"Oh, no," I said quietly, caught in my charade of the attentive daughter. She didn't feel the need to talk, so I didn't have to wait around, did I?
I grabbed a yogurt out of the fridge and stole away with a spoon back to my cave. Plopping down on my untidy bed, I ate my dinner too quickly to relish any of it, and stared wistfully around my room. It was a mess, sadly neglected all through vacation while I piled my Christmas gifts and semi-clean clothes and various blankets all over the limited floor space. A humming sound notified me that the portable heater was stirring back to life, ready to raise the frigid room temperature a few degrees temporarily.
A loud and jarring vibration caught my attention as I saw my cell-phone light up and jump around on top of my dresser. A quick glance at the screen told me that I was missing a call from Barney, my "boyfriend." I didn't feel right calling him that. The word implied commitment, and shared feelings, things that I did not have. Sure I felt something for Barney, the kind of love you feel for a good friend, or a brother. How exactly did all that happen? How did I end up as someone he called his girlfriend? It had happened during my month as zombie-Tessa. One minute I was having a good laugh with my friend, the next… we were a couple, and I was completely unaware of when the development took place. Usually there's a warning for these kinds of things! Some kind of sign or turning point where you can say, "Hey! This is NOT what I had planned!" But where had those signs been? I had tried so hard to NOT make Barney like me, in fact, I had never worked so hard to send someone's sentiments in the opposite direction. I knew that he was two years younger than me, that it was just plain wrong to lead on a boy when it felt morally corrupt to take his innocence like that… I thought had been doing a stellar job of keeping our relationship on the strictly-friends level… Suddenly, surprise! I'm dating him! I didn't want that. I didn't want to date anyone. I just wanted to be happy by myself, satisfied by the characters I dreamed up from books and movies without the pressure of being happy with someone else.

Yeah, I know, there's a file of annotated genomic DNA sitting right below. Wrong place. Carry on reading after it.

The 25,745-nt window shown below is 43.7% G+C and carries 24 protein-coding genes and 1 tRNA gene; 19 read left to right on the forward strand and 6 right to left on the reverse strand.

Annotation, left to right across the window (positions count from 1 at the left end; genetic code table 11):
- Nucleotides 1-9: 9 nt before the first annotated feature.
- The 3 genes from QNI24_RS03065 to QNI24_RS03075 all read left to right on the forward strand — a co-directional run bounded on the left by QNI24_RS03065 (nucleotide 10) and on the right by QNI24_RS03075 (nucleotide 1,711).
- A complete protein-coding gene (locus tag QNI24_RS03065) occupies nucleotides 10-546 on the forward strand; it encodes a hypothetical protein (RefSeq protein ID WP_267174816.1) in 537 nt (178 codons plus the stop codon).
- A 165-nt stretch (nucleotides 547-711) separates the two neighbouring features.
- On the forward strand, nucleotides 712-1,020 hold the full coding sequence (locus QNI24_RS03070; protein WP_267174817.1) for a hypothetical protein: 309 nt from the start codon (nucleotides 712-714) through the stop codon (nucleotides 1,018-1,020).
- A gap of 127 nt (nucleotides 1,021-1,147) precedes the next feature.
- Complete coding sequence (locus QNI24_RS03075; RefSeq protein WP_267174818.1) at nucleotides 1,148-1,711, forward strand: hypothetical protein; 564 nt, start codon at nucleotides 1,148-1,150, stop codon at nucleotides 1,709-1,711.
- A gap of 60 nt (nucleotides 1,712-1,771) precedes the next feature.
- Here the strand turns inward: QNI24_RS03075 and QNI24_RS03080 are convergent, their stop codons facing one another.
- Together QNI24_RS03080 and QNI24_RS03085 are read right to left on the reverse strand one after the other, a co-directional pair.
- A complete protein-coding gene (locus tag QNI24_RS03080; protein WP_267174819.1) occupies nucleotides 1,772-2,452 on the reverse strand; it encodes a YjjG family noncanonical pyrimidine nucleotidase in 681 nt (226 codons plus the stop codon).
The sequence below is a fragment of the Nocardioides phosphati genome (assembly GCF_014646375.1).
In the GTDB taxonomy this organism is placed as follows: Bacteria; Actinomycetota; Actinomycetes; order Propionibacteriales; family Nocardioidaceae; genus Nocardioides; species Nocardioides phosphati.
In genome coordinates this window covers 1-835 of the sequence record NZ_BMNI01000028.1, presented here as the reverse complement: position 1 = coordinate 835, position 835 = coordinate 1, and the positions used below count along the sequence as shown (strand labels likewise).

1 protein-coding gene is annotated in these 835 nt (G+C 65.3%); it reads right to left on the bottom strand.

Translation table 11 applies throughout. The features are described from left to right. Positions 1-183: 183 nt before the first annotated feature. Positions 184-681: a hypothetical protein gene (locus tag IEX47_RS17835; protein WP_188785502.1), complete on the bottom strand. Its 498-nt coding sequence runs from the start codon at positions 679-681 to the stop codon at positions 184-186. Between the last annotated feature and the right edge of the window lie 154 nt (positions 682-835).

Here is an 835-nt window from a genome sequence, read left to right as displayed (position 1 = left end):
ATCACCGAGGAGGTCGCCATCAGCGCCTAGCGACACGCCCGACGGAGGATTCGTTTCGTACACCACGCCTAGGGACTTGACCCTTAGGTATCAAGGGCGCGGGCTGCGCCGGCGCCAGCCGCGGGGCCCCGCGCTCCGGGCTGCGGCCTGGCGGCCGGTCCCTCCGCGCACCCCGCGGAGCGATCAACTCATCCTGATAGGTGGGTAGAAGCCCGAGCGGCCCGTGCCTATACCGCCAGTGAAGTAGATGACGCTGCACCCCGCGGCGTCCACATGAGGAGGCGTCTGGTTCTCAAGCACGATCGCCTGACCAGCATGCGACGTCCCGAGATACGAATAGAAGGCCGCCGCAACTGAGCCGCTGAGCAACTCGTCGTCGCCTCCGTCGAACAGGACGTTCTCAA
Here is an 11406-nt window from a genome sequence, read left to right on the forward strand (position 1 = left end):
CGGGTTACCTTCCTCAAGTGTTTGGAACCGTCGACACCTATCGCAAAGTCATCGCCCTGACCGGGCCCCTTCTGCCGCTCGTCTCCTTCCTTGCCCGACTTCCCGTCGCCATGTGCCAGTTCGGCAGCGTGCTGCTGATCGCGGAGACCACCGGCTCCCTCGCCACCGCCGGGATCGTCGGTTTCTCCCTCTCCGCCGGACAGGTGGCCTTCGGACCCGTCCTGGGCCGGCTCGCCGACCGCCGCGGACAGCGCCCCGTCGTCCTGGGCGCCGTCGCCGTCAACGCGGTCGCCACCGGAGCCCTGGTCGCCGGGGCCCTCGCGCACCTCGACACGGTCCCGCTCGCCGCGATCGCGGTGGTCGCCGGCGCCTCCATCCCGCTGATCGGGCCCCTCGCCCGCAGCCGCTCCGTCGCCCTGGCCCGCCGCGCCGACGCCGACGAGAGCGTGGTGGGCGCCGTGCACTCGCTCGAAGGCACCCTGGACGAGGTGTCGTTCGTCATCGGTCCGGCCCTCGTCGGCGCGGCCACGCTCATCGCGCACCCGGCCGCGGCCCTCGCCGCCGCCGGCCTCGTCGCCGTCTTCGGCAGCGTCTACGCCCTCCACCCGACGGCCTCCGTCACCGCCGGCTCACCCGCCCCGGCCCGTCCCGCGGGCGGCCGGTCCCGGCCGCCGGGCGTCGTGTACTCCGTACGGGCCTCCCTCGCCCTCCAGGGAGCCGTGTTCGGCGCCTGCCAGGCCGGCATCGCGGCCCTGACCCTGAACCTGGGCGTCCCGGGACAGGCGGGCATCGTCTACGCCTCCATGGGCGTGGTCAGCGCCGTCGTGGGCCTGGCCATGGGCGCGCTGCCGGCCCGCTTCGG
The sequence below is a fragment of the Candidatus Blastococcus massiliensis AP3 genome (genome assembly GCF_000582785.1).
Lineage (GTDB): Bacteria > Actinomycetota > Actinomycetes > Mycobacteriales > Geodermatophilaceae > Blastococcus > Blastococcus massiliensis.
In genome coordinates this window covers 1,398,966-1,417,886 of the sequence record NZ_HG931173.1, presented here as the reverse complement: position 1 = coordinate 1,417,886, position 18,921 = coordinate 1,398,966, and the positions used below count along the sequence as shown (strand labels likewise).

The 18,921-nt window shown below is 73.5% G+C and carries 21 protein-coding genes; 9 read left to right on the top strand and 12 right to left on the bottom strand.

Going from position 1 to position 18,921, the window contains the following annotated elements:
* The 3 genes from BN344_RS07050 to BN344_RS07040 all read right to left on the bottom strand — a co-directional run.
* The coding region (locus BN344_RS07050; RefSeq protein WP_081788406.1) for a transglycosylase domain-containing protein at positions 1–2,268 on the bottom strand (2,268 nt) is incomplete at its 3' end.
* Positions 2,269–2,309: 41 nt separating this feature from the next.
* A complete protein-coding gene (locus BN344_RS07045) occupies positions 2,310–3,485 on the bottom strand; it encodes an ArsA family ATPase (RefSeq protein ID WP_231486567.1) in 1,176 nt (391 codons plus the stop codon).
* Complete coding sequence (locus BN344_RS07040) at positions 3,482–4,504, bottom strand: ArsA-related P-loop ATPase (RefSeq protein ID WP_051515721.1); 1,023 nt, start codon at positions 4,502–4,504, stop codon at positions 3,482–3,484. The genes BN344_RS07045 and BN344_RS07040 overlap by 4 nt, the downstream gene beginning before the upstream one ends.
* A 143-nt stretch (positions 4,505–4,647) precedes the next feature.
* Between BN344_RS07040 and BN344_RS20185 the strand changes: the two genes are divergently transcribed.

Lying back down on my heap of blankets and pillows, I leaned over and hit the play button again on my CD player, and the music brought me back to the wild fantasy of the books that I wasted so much time on, while I let the last few hours of my winter vacation slip away.I ignored the buzzing phone until it fell silent again. Somehow, I would explain things to him. Later. Tomorrow. Sure I would.Of course, love couldn't really be like that; it was far too supernatural. Just thinking about it in the aftermath, I was shocked that this was in fact the story I had spent so much time obsessing over. TWILIGHT, the book, the film… the hysteria.